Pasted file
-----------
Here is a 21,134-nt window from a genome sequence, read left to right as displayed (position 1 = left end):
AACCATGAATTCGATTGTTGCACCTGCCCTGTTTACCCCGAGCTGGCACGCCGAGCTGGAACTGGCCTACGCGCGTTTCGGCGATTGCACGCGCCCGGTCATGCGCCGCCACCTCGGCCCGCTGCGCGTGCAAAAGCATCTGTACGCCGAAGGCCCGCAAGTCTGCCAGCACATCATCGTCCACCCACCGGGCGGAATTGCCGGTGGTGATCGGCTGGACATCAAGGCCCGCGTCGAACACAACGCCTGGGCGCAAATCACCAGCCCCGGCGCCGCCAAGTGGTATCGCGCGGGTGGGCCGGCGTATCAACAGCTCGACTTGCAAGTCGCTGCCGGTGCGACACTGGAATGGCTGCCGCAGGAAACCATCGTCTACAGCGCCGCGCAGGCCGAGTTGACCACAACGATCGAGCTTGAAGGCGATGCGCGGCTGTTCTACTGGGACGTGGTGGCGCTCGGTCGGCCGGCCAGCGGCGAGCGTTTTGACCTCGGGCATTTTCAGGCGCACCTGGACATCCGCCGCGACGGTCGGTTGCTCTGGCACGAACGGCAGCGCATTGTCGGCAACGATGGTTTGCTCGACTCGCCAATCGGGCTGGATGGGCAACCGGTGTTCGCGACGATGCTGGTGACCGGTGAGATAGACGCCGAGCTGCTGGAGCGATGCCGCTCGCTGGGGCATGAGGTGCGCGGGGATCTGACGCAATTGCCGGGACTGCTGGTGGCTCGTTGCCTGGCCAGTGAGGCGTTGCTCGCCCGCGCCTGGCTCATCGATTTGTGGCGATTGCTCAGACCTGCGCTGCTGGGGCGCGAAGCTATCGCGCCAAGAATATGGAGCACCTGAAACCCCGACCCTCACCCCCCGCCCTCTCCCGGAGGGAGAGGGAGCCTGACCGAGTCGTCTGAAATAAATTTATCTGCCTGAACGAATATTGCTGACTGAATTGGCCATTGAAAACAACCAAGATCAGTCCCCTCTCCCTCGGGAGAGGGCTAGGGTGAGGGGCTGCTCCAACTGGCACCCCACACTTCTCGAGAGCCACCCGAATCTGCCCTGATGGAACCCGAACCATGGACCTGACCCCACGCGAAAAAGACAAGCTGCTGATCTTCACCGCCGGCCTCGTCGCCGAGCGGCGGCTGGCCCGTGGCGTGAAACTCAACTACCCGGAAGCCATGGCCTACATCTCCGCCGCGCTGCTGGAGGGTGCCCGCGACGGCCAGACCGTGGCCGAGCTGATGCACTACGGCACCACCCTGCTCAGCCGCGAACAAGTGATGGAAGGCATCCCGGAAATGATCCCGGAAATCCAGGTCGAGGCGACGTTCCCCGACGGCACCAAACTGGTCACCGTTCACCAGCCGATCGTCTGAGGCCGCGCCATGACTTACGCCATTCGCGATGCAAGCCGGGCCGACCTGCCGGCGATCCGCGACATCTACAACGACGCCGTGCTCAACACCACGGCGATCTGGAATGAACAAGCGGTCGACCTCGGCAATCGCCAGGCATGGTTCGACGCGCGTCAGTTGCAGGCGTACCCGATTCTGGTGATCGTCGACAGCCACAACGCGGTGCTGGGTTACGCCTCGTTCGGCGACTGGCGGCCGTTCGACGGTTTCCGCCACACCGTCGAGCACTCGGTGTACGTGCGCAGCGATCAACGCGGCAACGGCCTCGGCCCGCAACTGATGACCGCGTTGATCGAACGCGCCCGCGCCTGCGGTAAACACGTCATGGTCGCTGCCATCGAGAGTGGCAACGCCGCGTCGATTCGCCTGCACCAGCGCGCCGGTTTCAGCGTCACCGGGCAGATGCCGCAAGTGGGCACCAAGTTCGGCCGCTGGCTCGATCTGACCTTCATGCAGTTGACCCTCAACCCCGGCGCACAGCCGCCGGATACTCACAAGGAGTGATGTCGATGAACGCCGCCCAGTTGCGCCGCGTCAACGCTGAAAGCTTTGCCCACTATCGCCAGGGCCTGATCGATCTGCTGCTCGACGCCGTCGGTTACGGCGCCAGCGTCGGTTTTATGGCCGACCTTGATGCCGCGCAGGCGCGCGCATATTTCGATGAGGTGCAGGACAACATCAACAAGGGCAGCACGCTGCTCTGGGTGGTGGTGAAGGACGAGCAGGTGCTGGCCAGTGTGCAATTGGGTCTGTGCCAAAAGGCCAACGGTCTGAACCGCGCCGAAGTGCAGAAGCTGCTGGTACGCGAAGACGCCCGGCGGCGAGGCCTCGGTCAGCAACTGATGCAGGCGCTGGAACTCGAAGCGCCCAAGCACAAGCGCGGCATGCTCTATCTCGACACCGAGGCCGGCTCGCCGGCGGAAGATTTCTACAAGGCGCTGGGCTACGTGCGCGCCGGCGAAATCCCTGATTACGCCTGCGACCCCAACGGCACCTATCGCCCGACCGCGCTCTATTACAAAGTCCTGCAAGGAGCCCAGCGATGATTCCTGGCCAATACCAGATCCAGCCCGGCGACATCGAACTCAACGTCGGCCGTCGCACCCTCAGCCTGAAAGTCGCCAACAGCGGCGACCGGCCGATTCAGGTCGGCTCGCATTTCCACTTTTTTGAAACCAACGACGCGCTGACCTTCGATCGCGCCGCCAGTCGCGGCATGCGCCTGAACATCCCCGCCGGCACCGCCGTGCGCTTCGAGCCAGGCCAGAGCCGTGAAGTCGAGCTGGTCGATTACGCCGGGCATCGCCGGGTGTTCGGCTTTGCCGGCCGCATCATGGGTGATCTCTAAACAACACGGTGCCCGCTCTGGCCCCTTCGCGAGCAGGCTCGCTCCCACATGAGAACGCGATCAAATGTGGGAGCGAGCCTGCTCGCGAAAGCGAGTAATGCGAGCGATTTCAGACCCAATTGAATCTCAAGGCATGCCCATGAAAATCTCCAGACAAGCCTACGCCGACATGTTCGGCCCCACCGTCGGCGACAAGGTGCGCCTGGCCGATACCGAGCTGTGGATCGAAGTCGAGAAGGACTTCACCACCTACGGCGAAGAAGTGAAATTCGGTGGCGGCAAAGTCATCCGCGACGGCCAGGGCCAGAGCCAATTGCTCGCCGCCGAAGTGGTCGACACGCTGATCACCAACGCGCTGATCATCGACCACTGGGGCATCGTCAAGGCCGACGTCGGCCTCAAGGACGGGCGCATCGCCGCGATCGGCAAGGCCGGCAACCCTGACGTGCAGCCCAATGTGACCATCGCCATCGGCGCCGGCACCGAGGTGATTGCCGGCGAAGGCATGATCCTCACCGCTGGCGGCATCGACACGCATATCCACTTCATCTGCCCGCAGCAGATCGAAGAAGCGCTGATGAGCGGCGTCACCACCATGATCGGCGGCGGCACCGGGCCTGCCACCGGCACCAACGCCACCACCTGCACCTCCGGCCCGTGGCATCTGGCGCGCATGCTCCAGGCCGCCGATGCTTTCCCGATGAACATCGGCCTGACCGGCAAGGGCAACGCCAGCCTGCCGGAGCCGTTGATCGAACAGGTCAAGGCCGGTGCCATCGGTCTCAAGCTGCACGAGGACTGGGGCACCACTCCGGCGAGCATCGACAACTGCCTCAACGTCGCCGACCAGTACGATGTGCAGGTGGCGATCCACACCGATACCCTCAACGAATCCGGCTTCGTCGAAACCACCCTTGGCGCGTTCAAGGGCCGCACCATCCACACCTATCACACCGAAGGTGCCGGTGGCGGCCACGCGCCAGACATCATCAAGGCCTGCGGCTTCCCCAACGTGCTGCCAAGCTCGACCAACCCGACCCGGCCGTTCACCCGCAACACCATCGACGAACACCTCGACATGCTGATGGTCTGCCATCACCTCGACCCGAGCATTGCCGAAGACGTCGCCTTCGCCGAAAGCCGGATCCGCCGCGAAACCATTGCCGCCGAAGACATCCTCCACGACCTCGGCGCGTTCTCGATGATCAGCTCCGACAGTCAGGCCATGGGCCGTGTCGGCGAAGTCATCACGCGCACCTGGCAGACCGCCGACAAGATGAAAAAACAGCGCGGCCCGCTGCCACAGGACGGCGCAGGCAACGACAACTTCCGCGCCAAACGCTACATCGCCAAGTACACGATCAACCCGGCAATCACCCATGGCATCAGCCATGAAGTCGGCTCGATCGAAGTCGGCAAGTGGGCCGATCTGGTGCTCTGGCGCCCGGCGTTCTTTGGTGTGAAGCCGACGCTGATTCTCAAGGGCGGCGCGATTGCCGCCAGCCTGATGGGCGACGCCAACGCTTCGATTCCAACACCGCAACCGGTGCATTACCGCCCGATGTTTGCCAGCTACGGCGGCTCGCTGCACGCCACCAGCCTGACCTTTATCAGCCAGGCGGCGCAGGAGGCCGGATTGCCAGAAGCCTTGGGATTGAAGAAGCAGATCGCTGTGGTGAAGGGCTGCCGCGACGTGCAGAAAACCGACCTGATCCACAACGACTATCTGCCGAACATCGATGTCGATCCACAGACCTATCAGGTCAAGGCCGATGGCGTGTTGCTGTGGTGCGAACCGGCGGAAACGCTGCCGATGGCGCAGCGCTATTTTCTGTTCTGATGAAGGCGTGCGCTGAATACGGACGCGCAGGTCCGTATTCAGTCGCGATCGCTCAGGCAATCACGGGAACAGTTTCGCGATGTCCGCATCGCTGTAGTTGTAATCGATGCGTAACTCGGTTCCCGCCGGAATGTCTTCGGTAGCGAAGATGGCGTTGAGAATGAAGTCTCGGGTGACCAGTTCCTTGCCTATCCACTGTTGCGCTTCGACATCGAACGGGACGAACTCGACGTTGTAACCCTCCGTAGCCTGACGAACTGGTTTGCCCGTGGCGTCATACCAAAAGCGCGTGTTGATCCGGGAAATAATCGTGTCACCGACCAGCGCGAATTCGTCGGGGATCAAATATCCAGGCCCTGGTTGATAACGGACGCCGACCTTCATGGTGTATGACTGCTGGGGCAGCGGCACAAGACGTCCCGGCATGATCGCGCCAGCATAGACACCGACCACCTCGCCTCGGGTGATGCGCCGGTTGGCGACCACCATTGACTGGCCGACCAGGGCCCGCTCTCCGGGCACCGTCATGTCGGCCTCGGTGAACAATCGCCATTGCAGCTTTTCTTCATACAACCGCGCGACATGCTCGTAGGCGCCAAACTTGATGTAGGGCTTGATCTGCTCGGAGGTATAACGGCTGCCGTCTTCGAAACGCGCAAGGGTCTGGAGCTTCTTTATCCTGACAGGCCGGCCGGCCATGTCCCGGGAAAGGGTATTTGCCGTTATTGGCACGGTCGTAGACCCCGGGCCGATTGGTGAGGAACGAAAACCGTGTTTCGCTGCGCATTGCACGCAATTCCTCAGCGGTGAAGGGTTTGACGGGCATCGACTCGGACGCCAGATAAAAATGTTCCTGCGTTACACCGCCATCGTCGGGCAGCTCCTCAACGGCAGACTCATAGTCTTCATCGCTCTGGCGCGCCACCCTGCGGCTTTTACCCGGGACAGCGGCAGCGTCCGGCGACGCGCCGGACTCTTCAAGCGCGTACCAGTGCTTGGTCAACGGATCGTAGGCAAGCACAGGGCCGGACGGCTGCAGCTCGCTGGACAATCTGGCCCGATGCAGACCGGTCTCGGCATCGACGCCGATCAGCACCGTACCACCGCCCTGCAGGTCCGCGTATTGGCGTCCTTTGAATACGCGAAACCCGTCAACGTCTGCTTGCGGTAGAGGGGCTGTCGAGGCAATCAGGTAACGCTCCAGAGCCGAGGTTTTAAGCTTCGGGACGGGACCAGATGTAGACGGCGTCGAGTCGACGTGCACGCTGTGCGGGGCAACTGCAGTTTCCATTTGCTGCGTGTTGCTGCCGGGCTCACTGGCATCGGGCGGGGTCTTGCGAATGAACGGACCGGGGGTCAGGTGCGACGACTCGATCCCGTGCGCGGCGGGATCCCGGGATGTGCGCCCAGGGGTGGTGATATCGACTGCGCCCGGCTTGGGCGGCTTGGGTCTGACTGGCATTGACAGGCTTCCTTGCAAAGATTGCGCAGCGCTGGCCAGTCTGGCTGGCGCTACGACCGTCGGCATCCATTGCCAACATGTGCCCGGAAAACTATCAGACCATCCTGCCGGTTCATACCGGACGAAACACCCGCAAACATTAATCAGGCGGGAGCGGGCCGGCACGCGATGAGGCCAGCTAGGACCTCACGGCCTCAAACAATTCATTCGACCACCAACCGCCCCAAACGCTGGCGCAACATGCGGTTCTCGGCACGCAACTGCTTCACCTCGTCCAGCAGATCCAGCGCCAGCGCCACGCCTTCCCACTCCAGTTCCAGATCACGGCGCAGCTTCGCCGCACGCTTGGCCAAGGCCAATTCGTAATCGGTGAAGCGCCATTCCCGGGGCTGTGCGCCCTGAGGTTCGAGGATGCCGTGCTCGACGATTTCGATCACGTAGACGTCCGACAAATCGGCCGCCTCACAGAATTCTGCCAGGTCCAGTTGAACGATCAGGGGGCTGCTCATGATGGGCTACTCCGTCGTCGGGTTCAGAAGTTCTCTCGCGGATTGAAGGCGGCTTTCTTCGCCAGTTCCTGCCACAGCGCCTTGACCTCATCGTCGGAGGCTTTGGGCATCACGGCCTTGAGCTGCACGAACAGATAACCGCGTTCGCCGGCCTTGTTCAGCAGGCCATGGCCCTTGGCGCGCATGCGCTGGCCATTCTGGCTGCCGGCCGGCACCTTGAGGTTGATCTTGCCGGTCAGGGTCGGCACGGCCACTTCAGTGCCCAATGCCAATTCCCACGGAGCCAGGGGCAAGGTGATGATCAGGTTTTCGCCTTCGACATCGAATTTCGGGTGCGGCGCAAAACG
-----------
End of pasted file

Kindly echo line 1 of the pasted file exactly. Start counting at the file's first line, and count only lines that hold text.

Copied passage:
Here is a 21,134-nt window from a genome sequence, read left to right as displayed (position 1 = left end):